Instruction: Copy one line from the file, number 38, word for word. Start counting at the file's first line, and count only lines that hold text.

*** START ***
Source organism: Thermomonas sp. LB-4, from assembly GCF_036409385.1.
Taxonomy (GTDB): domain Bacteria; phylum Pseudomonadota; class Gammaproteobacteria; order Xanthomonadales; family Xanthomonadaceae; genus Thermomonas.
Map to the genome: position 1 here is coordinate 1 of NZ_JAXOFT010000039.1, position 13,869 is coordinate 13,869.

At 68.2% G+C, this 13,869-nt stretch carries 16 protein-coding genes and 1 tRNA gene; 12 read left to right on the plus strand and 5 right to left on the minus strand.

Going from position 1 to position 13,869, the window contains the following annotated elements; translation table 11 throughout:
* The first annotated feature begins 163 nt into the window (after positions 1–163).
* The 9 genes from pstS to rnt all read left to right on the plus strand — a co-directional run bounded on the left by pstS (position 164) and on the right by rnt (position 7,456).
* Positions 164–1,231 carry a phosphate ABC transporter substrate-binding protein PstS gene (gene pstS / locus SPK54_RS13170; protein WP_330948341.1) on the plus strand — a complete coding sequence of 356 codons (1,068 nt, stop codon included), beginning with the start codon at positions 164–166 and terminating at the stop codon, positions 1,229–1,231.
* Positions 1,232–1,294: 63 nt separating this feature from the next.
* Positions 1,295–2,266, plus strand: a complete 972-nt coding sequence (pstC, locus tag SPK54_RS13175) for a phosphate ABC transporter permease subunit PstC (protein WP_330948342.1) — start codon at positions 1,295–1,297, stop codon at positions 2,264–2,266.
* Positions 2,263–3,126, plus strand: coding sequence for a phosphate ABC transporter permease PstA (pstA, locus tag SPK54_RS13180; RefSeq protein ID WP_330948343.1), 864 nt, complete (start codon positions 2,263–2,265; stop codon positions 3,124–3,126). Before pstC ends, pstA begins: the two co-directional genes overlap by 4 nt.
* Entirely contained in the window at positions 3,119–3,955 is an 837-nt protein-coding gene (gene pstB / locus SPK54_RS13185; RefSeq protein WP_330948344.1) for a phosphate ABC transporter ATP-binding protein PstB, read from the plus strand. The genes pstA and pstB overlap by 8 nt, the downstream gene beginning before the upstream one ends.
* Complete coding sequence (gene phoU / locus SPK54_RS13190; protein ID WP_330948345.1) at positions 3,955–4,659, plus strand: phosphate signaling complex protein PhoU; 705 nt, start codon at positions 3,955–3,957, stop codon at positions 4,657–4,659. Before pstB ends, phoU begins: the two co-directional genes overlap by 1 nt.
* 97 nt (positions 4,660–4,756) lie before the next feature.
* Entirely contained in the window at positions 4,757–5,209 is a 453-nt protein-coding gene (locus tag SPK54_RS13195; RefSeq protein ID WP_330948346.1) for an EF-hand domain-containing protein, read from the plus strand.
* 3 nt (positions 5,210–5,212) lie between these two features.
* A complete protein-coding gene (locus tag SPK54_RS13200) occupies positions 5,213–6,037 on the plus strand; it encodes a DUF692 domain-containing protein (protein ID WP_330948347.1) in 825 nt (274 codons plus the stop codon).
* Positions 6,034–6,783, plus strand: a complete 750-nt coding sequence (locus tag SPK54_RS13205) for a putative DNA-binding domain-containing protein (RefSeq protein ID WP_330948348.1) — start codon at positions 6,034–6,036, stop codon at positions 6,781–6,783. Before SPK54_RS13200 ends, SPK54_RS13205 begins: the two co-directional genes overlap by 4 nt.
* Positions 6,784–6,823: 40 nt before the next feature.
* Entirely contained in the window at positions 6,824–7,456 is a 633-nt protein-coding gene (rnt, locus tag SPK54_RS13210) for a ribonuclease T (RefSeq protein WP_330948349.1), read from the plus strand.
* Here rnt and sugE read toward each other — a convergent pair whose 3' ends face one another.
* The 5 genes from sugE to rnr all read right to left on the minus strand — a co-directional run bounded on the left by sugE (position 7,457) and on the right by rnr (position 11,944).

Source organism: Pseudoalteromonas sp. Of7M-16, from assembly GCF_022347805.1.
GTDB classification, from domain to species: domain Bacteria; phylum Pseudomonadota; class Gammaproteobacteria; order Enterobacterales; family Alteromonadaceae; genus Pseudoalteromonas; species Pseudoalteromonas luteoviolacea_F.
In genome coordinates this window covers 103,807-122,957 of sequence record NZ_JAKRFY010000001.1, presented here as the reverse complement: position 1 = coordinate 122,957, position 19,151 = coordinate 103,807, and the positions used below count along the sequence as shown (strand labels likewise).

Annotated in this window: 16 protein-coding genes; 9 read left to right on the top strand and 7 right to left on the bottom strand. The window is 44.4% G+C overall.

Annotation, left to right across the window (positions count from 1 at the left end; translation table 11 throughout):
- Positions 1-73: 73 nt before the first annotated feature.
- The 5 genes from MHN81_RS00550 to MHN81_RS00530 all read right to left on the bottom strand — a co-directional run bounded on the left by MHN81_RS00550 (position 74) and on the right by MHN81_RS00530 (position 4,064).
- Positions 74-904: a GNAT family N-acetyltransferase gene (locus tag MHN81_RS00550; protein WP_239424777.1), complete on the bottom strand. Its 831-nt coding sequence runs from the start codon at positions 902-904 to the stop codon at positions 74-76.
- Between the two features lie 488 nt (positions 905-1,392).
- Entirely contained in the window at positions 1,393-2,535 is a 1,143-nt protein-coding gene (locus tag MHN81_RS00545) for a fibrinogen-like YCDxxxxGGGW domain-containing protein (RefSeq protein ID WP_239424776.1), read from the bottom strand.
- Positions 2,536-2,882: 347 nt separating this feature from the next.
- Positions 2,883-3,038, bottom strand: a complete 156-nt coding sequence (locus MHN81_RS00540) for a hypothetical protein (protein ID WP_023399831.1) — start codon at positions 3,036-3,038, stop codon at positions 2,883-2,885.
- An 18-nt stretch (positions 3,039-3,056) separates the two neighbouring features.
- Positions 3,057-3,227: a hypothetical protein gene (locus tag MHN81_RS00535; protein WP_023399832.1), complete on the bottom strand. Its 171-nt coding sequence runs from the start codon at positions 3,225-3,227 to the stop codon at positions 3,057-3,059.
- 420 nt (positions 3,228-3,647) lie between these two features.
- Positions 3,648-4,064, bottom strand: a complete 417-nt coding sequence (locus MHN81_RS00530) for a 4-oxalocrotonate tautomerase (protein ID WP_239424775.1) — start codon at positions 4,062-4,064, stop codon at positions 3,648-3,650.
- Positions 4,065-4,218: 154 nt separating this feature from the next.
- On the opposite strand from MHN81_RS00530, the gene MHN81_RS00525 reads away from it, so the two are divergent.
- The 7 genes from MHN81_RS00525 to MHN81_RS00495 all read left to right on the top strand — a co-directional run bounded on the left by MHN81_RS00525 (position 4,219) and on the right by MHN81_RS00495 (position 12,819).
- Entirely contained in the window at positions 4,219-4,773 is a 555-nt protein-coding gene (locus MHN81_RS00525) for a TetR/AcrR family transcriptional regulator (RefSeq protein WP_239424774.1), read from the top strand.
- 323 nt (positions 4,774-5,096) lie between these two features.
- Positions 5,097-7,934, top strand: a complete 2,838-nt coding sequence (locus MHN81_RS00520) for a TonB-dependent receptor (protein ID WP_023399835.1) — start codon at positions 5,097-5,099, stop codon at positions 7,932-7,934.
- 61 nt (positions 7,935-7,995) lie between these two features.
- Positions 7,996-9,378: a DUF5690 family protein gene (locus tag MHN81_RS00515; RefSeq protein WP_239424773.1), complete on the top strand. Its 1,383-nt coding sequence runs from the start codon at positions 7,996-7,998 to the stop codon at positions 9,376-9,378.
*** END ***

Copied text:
- Positions 3,648-4,064, bottom strand: a complete 417-nt coding sequence (locus MHN81_RS00530) for a 4-oxalocrotonate tautomerase (protein ID WP_239424775.1) — start codon at positions 4,062-4,064, stop codon at positions 3,648-3,650.